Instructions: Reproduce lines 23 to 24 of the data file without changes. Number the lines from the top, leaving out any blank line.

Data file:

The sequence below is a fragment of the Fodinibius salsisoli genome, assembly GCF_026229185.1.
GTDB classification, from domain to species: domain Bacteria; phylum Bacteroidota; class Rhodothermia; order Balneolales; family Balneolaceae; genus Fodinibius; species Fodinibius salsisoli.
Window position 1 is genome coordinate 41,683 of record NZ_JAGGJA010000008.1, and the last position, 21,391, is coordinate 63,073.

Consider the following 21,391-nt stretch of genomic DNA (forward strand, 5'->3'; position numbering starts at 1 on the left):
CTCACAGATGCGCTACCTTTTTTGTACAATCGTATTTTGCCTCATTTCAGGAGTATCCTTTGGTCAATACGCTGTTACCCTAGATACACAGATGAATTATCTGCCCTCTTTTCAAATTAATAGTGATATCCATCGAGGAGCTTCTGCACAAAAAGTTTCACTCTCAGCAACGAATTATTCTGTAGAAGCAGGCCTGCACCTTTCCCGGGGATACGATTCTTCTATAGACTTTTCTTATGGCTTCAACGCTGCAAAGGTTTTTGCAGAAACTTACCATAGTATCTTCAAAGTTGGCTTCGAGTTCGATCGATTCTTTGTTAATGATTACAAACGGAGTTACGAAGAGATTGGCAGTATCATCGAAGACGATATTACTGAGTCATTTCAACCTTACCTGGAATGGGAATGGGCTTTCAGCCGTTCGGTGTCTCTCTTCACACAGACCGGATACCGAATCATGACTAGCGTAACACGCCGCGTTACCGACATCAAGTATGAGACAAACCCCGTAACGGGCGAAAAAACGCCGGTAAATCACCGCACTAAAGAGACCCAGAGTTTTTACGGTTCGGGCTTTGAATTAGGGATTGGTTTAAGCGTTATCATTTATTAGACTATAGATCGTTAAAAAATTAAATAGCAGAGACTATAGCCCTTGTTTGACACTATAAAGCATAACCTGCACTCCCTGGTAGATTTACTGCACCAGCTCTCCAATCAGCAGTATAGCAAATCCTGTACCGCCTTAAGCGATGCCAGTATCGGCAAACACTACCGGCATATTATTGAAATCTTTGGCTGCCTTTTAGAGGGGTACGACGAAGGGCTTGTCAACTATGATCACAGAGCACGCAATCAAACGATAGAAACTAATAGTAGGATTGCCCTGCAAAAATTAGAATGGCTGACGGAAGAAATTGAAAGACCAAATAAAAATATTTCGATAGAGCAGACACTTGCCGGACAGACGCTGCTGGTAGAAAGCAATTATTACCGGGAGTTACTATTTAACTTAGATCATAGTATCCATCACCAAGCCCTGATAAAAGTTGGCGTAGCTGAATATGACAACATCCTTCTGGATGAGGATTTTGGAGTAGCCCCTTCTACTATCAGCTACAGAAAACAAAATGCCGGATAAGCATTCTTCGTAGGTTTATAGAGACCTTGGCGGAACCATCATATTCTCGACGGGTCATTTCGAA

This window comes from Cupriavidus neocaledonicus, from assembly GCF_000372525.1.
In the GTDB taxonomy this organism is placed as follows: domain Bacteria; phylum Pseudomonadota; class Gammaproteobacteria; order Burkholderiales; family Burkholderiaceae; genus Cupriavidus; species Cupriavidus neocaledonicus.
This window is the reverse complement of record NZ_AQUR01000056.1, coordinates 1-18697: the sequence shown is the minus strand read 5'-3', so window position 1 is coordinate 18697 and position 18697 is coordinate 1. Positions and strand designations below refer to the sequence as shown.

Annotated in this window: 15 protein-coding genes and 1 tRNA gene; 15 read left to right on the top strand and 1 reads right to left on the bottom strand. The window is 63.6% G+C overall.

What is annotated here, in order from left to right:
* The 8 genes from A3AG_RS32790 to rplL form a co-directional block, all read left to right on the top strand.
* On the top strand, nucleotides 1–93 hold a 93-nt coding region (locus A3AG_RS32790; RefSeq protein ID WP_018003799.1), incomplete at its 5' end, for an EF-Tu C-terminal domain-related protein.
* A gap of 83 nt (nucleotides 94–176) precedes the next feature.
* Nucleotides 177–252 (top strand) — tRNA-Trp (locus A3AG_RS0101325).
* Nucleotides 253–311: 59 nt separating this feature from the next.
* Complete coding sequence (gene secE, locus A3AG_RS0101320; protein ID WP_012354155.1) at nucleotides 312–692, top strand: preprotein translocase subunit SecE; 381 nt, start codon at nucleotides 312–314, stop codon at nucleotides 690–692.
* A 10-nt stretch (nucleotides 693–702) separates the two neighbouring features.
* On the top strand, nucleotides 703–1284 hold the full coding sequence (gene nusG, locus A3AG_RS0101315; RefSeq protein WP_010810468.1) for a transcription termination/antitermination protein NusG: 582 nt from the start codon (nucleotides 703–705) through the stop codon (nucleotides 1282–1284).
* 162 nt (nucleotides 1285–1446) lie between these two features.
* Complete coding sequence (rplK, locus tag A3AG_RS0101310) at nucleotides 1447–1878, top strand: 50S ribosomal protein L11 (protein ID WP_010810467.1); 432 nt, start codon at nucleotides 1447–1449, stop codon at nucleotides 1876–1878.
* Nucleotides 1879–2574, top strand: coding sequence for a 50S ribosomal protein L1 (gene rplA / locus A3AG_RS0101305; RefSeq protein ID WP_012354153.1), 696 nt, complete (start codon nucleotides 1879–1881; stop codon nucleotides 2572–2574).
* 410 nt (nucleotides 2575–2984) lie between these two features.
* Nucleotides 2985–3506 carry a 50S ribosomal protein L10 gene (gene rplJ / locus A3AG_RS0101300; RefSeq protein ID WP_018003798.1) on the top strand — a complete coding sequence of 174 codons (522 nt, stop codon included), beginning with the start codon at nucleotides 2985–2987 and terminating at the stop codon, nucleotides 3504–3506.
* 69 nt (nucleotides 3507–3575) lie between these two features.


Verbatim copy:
* Nucleotides 2985–3506 carry a 50S ribosomal protein L10 gene (gene rplJ / locus A3AG_RS0101300; RefSeq protein ID WP_018003798.1) on the top strand — a complete coding sequence of 174 codons (522 nt, stop codon included), beginning with the start codon at nucleotides 2985–2987 and terminating at the stop codon, nucleotides 3504–3506.
* 69 nt (nucleotides 3507–3575) lie between these two features.